Epic Games Cuts Workforce by 16% Amid Unrealistic Metaverse Revenue Projections - Epic Games, the company behind the popular Battle Royale game Fortnite, is making a significant cut to its workforce. Approximately 830 staff members, which accounts for 16% of its employees, will be let go. This decision is part of Epic Games' effort to lower costs and establish a sustainable financial environment for the company.

    In a memo and subsequent blog post on Thursday, CEO Tim Sweeney confirmed that Epic Games was facing financial challenges. He attributed these challenges to overspending and having unrealistic expectations regarding revenue from their metaverse-inspired initiatives. Sweeney acknowledged that for some time, the company had been spending more than it earned, with a focus on investing in the growth of Fortnite as a metaverse ecosystem for creators.

    To address these issues, Epic Games had already been implementing cost-saving measures in various areas, including marketing and events. However, Sweeney stated that despite these efforts, layoffs were necessary to achieve financial stability. He admitted that he had previously been hopeful that the transition could be managed without job cuts, but he now realized that this was not realistic.

    Sweeney also highlighted how Epic Games had entered the creator economy sector, allowing players to create and sell their own in-game content while sharing 40% of the revenue with the company. This move had contributed to the company’s recent expansion. However, it had also resulted in narrower profit margins, impacting Epic’s ability to sustain its workforce due to the comparatively lower earnings from the creator content revenue-sharing model.

    “Success with the creator ecosystem is a great achievement, but it means a major structural change to our economics,” Sweeney said. “We concluded that layoffs are the only way.”

    Epic Games Sells Affiliated Businesses and Announces Layoff of 250 Employees

    The video game industry has faced challenges this year, with major developers and publishers like Epic Games, Riot Games, Ubisoft, and Activision Blizzard making significant staff reductions. Financial difficulties have also led to the closure of smaller studios like Romino Games and Volition.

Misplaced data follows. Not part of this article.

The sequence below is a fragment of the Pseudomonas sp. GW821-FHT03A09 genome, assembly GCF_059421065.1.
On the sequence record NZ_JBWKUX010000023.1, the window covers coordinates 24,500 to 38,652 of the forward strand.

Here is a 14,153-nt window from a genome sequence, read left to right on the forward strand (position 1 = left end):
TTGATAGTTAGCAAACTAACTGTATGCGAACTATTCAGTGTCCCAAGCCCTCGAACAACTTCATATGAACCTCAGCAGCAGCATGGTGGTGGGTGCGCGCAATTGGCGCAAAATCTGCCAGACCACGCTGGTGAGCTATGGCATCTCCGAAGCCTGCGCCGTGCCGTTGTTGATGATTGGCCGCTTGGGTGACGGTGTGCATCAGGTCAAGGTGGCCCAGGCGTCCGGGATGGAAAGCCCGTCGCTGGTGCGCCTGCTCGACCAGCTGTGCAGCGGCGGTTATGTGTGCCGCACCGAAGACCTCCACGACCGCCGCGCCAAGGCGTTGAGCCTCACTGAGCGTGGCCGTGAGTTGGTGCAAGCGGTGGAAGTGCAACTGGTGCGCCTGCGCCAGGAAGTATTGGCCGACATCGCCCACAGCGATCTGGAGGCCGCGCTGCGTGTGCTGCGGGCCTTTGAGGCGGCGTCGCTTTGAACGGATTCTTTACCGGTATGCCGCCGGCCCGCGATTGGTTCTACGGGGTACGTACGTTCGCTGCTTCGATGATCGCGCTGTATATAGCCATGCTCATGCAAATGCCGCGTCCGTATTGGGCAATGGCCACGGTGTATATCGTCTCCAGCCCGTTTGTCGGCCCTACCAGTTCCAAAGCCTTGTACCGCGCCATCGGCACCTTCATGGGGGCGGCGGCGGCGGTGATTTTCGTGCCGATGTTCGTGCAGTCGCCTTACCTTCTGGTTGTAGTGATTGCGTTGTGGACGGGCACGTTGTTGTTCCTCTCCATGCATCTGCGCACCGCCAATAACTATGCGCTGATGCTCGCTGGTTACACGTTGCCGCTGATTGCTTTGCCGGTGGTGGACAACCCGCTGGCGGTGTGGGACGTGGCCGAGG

BioWare and Firaxis Games recently carried out layoffs to streamline operations. BioWare let go of around 50 employees, while Firaxis Games had to say goodbye to approximately 30 staff members.

    Sega made a notable decision to cancel its upcoming multiplayer sci-fi FPS game called Hyenas, along with several unannounced titles, as part of “structural reforms” in its European operations. Layoffs are also expected at the game’s developer, Creative Assembly.

    In addition to the layoffs, Epic Games has decided to sell Bandcamp, a music marketplace it acquired just last year, to Songtradr. The exact amount of this transaction remains undisclosed.

    Furthermore, Epic is divesting its marketing company, SuperAwesome, known for creating safe online experiences for children. This entity will now operate independently under the leadership of its current CEO, Kate O’Loughlin.

    As a result of the sales of Bandcamp and SuperAwesome, Sweeney stated that approximately 250 individuals will no longer be part of the Epic Games team. To support affected employees, the Fortnite producer is offering six months of upfront salary. Additionally, impacted employees residing in the United States, Canada, and Brazil will receive an extra six months of paid healthcare coverage.

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